WCC’s administration outsourced the College’s IT Department over the summer. By itself, the loss of 31 full-time jobs is bad. The administration gave the $26M contract for managed IT services to an out-of-state firm, and that is also bad. The administration never solicited bids for the contract that eliminated 31 jobs and sent $26M out of state. That displays a lack of integrity.
But what is absolutely unforgivable is the Board of Trustees’ willingness to violate its own policy on purchasing. Board Policy 6050 clearly states the process for purchasing for the College.
Policy 6050: The Rule
The Purchasing Agent acting in the best interests of the College shall be required to:
- use his/her best judgment to acquire goods and services costing less than $3,000;
- request at least three bona fide quotations for purchases costing more than $3,000 but not greater than $10,000; and
- request at least three bona fide written sealed bids for purchases costing $10,000 or more.
The Purchasing Agent will award the purchase of goods and services to the lowest responsible bidder meeting specifications of quality, delivery, and service. Purchases shall be made from vendors within Washtenaw County where the price is equal to or lower than vendors outside the County, if quality is equal in the judgment of the Purchasing Agent.
The Board requires the College Purchasing Agent to solicit a minimum of three sealed bids for purchases of goods and services that exceed $10,000.
So, every policy has exceptions, and this policy is no exception.
Policy 6050: The Exception
The President or Vice President of Administration and Finance may make exceptions for contractual commitment dependent upon the circumstance involved (such as utilities and emergency repairs). Under very unusual circumstances or if a unique product or service may be obtained from only one source, the Vice President of Administration and Finance after consultation with the President, may waive certain sections of this policy.
This was not an emergency, so the administration relied on the justification that managed IT services are somehow a unique product or service. In fact, an Ellucian executive wrote a ridiculously self-serving, 17-point memo that purported to come from WCC CFO Bill Johnson justifying the “sole-source” nature of Ellucian’s services. It is clearly fake because WCC never had an active bid process to suspend.
Capitalism means always having less costly alternatives
There is nothing unique about managed IT services. In fact, managed services are expected to grow from $180B in 2018 to $282B by 2023. Ellucian clearly isn’t the only managed service provider out there.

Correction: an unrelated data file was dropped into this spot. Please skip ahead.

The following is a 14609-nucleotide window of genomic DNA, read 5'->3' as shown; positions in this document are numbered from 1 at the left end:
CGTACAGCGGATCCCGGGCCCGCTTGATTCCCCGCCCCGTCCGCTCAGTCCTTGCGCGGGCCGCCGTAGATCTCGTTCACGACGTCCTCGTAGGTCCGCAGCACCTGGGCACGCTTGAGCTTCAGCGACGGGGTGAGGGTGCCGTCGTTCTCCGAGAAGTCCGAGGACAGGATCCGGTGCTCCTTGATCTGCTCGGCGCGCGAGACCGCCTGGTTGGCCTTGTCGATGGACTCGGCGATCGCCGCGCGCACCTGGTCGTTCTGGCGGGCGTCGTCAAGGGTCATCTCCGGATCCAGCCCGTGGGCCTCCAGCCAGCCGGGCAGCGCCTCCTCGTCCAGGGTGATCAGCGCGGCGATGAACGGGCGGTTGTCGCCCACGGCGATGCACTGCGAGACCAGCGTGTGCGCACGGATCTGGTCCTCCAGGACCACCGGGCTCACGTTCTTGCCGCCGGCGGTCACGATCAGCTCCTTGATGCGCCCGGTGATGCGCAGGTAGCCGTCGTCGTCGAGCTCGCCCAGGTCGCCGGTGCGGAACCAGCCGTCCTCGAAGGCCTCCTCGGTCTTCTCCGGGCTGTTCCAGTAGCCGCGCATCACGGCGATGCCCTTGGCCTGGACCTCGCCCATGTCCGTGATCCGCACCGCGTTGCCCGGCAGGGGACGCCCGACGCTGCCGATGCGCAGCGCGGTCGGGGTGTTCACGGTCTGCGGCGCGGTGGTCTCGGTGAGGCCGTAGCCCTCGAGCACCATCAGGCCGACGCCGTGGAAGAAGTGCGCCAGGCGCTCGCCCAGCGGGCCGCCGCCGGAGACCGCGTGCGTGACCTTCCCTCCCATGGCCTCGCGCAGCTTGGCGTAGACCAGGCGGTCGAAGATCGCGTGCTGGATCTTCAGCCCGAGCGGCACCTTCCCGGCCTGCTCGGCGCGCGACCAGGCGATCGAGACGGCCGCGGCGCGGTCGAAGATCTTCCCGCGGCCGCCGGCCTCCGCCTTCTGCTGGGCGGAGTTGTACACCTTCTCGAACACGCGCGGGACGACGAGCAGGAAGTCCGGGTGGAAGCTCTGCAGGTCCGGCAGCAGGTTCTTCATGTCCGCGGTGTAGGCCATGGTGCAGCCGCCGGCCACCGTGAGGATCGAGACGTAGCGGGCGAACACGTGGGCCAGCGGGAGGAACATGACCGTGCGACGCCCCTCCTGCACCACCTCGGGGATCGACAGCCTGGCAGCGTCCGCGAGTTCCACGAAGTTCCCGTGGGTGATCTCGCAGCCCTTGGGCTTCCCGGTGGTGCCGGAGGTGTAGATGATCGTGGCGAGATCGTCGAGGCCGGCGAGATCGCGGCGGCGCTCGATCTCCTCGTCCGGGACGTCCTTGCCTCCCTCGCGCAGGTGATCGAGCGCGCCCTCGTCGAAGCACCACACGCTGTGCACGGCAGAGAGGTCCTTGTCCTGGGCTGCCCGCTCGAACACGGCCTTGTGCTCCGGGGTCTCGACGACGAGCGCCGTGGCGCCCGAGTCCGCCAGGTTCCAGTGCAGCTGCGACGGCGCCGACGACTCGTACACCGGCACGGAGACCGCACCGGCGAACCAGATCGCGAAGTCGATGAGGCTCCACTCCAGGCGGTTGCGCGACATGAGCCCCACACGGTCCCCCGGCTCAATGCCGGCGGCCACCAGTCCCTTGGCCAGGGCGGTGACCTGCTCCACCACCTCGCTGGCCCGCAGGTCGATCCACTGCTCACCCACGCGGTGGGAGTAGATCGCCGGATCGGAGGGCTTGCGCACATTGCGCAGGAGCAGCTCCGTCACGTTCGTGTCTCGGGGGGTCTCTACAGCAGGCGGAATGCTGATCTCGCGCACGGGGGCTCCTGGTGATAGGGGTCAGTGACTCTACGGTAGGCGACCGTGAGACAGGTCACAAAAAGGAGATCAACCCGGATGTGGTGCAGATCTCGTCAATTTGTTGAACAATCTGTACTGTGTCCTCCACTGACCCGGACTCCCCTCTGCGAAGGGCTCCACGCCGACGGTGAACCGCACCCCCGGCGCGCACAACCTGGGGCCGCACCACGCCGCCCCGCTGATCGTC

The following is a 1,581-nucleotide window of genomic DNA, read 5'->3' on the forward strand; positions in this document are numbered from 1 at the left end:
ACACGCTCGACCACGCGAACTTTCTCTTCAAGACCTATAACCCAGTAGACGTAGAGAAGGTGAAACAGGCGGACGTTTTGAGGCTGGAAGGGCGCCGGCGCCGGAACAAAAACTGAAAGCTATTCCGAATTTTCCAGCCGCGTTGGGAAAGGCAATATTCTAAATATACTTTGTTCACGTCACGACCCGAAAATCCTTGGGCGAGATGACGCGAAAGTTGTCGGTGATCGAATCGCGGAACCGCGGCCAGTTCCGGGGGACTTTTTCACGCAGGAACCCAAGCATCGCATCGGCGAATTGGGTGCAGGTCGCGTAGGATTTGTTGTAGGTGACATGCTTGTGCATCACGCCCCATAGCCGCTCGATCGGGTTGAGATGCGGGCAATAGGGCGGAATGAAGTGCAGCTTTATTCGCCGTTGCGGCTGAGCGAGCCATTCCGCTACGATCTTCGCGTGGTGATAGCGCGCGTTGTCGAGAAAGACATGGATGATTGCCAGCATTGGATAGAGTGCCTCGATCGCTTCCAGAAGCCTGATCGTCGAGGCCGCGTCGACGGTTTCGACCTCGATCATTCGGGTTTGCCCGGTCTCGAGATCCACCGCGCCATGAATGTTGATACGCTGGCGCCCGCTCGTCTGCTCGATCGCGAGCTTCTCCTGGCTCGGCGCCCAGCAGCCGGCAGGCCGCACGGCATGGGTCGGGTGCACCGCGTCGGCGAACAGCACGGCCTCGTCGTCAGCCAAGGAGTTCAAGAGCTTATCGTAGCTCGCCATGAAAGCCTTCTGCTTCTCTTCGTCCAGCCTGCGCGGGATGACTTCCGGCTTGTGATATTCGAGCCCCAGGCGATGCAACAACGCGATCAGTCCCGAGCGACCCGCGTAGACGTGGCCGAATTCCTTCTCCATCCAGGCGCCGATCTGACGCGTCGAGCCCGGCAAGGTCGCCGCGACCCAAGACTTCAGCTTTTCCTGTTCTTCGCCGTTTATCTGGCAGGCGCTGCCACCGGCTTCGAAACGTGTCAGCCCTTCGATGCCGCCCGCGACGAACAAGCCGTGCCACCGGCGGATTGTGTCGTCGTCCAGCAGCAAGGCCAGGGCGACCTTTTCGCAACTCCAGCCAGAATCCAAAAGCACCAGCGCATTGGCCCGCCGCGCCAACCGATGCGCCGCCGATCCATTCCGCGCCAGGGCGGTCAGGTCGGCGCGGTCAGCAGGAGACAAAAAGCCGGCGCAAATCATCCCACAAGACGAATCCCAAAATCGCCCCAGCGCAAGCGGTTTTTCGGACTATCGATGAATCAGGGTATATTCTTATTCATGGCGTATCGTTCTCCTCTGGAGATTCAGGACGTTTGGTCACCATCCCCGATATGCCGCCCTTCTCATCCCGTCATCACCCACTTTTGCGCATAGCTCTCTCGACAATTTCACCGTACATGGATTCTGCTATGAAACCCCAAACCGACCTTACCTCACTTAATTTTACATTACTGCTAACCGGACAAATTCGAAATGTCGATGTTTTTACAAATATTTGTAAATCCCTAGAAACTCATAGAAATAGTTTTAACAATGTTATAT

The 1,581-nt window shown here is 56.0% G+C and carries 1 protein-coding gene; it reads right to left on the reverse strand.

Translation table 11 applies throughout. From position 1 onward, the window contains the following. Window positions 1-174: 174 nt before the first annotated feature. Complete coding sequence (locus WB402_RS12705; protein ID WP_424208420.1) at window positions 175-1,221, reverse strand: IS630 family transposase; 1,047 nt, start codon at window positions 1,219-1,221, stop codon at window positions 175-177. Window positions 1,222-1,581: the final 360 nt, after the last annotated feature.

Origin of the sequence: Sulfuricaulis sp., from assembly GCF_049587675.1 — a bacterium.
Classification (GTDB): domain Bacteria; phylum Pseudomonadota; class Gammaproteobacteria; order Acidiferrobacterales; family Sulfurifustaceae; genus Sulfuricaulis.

(Before going farther, I would be remiss if I didn’t mention that the College spent less on maintaining an in-house IT staff than it is now paying Ellucian.)
The administration justified going with a no-bid contract because the College uses the Banner student information system (owned by Ellucian) – so no one else could possibly provide managed services for Banner, right?
Well… about that…
The truly sad part about the last provider – Dynamic Campus – is that a Dynamic Campus rep showed up in person at the public comment session and asked the Board of Trustees for the opportunity to bid on the work. The Dynamic Campus CEO also submitted a letter, which the Trustees ignored. Outsourcing the IT department was never about getting the best possible deal for WCC. It was always about giving a good deal to Ellucian.
Which brings me back to Policy 6050 – the policy that requires sealed bids for purchases for goods and services in excess of $10,000. Five of seven members of the WCC Board of Trustees willfully and deliberately ignored Policy 6050. The result of this was the loss of 31 local jobs, $26.2M in lost local tax spending, and a $2.65M bill to pay off the wrongfully terminated employees.
The $26M figure hangs heavy, considering that the College borrowed half of that sum over 20 years to build the Health and Fitness Center.
The hardest questions have the fewest answers
The WCC Trustees are asking Washtenaw County taxpayers to reauthorize a millage on March 10, 2020 to generate $175M -$200M in tax revenues for the College over its 10-year lifetime. On one hand, few people in Washtenaw County have not been positively impacted by WCC. Why shouldn’t we invest in our own future?
On the other hand, the public does not benefit from no-bid contracts. Ever. It just looks bad when elected officials sign off on multi-million dollar no-bid contracts. It looks bad when college administrators work closely with vendors to game a multi-million dollar public purchase. That raises the question of integrity. The College bids out literally all other purchases. Why was this $26M contract the exception to the rule?
The March 10, 2020 millage is now a question of integrity.
Photo Credit: UCFFool, via Flickr.com